A *set* is a collection of objects called *elements* of the
set. Why not use the word ``collection'' and eliminate the word ``set'',
thereby having fewer words to worry about? ``Collection'' is a common word
whose generic meaning is understood by most people. The use of the word
``set'' means that there is also a method to determine whether or not a
particular object belongs in the set. We then say that the set is *well-defined*. For example, it is easy to decide that the number 8 is not
in the set consisting of the integers 1 through 5. After all, there are
only five objects to consider and it is clear that 8 is not one of them by
simply checking all five.

A basic problem here is now to indicate sets on paper and verbally. As seen
above, a set could be described with a phrase such as ``the integers 1
through 5'' and the speaker hopes that it is understood. Symbollically, we
use two common methods to write sets. The *roster notation *is a
complete or implied listing of all the elements of the set. So and are examples of roster
notation defining sets with 4 and 20 elements respectively. The
ellipsis, `` '', is used to mean you fill in the missing elements in
the obvious manner or pattern, as there are too many to actually list out on
paper. The *set-builder notation* is used when the roster method is
cumbersome or impossible. The set *B* above could be described by . The vertical bar, ``|'', is read as ``such
that'' so this notation is read aloud as ``the set of *x* such that *x* is
between 2 and 40 (inclusive) and *x* is even.'' (Sometimes a colon is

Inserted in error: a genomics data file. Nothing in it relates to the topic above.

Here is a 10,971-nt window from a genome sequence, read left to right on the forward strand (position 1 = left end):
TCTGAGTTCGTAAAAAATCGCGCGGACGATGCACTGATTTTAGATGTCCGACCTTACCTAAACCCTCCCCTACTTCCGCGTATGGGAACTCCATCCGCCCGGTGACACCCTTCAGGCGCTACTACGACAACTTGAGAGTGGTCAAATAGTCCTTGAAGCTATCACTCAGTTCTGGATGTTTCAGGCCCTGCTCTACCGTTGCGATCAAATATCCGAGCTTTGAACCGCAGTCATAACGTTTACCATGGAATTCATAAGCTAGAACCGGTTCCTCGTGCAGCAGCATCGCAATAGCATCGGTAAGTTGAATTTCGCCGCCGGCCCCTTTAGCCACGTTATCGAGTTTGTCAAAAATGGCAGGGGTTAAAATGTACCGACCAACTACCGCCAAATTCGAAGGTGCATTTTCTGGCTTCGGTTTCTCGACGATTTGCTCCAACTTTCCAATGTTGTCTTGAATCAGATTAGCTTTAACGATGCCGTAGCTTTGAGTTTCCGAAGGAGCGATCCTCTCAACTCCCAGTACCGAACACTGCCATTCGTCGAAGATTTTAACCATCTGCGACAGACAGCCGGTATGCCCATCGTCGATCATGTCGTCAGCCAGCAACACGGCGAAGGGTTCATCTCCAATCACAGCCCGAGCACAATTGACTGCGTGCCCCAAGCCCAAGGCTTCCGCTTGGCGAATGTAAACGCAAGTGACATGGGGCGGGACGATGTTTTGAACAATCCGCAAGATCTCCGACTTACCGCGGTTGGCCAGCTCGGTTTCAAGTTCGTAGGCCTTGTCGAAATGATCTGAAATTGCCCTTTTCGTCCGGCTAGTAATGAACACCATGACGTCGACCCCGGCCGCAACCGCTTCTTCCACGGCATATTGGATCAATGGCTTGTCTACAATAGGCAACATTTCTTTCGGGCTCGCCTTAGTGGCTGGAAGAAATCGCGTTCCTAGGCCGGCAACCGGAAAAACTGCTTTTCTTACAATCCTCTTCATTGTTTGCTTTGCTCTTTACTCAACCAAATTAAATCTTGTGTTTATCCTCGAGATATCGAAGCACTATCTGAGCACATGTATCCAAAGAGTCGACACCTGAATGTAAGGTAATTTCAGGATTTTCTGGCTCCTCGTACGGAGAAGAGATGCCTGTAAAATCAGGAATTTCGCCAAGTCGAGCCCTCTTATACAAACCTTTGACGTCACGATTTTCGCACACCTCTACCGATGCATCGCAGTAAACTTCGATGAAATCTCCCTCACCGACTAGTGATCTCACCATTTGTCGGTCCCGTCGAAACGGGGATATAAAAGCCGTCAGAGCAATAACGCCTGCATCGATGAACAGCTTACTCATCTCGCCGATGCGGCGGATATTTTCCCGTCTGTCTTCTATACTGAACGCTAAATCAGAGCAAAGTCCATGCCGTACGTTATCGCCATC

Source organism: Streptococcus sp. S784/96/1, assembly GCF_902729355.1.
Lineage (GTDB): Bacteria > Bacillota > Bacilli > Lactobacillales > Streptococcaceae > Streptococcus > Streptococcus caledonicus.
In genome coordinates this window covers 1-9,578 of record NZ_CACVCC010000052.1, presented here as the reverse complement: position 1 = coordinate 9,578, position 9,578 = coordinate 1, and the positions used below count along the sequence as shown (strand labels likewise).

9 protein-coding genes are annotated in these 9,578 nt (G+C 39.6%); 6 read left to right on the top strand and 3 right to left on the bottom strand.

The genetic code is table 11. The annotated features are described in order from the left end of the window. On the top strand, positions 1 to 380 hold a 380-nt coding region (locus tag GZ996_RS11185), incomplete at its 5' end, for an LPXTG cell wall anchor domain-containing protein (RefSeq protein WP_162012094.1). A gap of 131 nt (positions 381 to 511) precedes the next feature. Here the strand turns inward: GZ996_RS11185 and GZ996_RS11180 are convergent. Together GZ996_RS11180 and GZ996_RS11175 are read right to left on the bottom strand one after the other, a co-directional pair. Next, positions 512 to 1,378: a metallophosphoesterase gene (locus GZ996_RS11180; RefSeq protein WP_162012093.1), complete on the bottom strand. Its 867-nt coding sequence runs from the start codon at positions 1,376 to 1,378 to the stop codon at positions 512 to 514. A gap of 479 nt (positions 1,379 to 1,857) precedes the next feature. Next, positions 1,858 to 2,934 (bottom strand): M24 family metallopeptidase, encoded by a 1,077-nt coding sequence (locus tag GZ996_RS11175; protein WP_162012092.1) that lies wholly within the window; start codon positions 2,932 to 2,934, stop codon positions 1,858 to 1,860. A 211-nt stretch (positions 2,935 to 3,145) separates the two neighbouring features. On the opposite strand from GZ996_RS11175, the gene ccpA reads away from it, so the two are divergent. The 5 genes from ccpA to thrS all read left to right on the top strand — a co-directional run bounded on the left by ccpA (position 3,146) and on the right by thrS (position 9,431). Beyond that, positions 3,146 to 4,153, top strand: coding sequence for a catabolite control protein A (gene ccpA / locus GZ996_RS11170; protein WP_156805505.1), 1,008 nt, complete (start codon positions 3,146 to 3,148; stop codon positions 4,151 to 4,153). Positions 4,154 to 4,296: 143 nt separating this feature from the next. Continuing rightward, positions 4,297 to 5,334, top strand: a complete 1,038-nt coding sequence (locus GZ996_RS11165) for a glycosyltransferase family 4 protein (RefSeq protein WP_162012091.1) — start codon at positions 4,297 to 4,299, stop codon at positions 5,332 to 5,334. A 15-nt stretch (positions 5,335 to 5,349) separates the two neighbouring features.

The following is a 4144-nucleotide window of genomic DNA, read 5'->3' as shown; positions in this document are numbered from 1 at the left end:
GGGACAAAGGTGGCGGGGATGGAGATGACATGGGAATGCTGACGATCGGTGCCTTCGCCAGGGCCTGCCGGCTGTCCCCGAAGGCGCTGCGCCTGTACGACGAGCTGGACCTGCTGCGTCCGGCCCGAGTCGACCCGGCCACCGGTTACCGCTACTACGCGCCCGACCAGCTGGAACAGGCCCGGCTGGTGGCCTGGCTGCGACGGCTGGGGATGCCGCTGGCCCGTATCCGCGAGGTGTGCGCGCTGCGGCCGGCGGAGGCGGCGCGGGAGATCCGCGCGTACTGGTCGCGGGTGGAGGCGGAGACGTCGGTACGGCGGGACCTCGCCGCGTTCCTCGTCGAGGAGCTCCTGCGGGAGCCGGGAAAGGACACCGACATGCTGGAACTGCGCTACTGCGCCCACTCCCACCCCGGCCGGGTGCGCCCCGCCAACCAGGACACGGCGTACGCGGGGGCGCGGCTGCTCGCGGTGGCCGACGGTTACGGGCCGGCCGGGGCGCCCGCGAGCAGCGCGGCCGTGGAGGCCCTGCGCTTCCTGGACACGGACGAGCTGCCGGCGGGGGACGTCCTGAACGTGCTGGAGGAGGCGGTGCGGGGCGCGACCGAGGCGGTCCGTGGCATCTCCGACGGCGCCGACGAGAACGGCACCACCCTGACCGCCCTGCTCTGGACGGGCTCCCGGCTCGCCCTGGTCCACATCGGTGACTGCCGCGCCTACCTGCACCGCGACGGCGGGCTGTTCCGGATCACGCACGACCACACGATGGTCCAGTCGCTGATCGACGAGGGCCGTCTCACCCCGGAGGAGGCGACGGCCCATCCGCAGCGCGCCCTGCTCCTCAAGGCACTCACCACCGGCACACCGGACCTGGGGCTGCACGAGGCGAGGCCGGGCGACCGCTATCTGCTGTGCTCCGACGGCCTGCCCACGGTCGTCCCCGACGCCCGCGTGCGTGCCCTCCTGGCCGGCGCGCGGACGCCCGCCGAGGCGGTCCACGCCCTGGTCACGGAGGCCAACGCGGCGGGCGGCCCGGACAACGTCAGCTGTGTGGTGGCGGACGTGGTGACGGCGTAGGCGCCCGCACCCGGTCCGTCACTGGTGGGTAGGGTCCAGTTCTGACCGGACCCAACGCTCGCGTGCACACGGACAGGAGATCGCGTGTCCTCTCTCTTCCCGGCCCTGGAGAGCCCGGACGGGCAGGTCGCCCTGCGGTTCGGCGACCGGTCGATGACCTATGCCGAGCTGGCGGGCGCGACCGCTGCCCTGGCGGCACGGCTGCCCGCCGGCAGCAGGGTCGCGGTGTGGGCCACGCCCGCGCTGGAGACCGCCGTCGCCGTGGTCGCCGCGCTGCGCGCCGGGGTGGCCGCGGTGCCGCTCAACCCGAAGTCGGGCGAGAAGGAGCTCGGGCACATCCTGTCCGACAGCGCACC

used instead of |.) In set-builder notation, whatever comes after the bar
describes the rule for determining whether or not an object is in the set.
For the set the roster notation would
be impossible since there are too many reals to actually list out,
explicitly or implicitly.

To discuss and manipulate sets we need a short list of symbols commonly used in print. We start with five symbols summarized in the following table.

The first symbol, , indicates membership of an object in a particular
set. The negation of this, or nonmembership is often indicated by `` '' (``*x* is not in *A*''). The subset relation, , states that
every element of *A* is also an element of *B*. Logically, this would be:
if then The union and intersection operators form new
sets by the following rules. The set is defined to be while is defined to be . Finally, the complement of a set consists of those objects that are not in
the given set. This presents a minor problem. If
then clearly I am not in *A* so should I be considered an element of ? Normally not, I think. Underlying a discussion or argument
involving sets is usually a large set called the *universal set* or *universe* of the discourse and is commonly denoted by *U*. This universe may
be implied or stated explicitly. Operations involving union, intersection or
complement are understood to be contained in this universe. For example, if
we were discussing real numbers (so that our universe would be the set of
reals) and mentioned the set *A* above with 3 elements, it is understood
that consists of those __real numbers__
not in *A*. This conveniently excludes me from the set .

Mon Jul 8 15:30:05 PDT 1996